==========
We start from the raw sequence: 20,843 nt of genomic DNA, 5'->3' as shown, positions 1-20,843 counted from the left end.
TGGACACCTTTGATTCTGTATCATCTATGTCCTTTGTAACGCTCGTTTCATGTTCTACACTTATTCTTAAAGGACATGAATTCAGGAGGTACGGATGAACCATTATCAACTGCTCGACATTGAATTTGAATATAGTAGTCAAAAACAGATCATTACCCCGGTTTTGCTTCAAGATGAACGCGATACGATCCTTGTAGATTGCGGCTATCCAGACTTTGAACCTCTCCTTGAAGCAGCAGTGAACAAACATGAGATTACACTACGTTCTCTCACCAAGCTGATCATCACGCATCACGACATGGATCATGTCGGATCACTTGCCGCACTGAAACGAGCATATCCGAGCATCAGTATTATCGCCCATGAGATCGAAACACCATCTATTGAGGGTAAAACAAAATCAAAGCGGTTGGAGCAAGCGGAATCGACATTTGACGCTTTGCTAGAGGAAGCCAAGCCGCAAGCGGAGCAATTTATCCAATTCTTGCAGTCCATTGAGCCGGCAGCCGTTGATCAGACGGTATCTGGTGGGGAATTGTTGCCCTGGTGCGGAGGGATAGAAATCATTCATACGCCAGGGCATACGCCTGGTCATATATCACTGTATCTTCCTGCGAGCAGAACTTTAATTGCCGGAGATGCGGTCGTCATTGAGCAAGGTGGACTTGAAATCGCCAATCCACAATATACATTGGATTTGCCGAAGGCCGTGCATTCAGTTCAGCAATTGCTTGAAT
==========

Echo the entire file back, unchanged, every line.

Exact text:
We start from the raw sequence: 20,843 nt of genomic DNA, 5'->3' as shown, positions 1-20,843 counted from the left end.
TGGACACCTTTGATTCTGTATCATCTATGTCCTTTGTAACGCTCGTTTCATGTTCTACACTTATTCTTAAAGGACATGAATTCAGGAGGTACGGATGAACCATTATCAACTGCTCGACATTGAATTTGAATATAGTAGTCAAAAACAGATCATTACCCCGGTTTTGCTTCAAGATGAACGCGATACGATCCTTGTAGATTGCGGCTATCCAGACTTTGAACCTCTCCTTGAAGCAGCAGTGAACAAACATGAGATTACACTACGTTCTCTCACCAAGCTGATCATCACGCATCACGACATGGATCATGTCGGATCACTTGCCGCACTGAAACGAGCATATCCGAGCATCAGTATTATCGCCCATGAGATCGAAACACCATCTATTGAGGGTAAAACAAAATCAAAGCGGTTGGAGCAAGCGGAATCGACATTTGACGCTTTGCTAGAGGAAGCCAAGCCGCAAGCGGAGCAATTTATCCAATTCTTGCAGTCCATTGAGCCGGCAGCCGTTGATCAGACGGTATCTGGTGGGGAATTGTTGCCCTGGTGCGGAGGGATAGAAATCATTCATACGCCAGGGCATACGCCTGGTCATATATCACTGTATCTTCCTGCGAGCAGAACTTTAATTGCCGGAGATGCGGTCGTCATTGAGCAAGGTGGACTTGAAATCGCCAATCCACAATATACATTGGATTTGCCGAAGGCCGTGCATTCAGTTCAGCAATTGCTTGAAT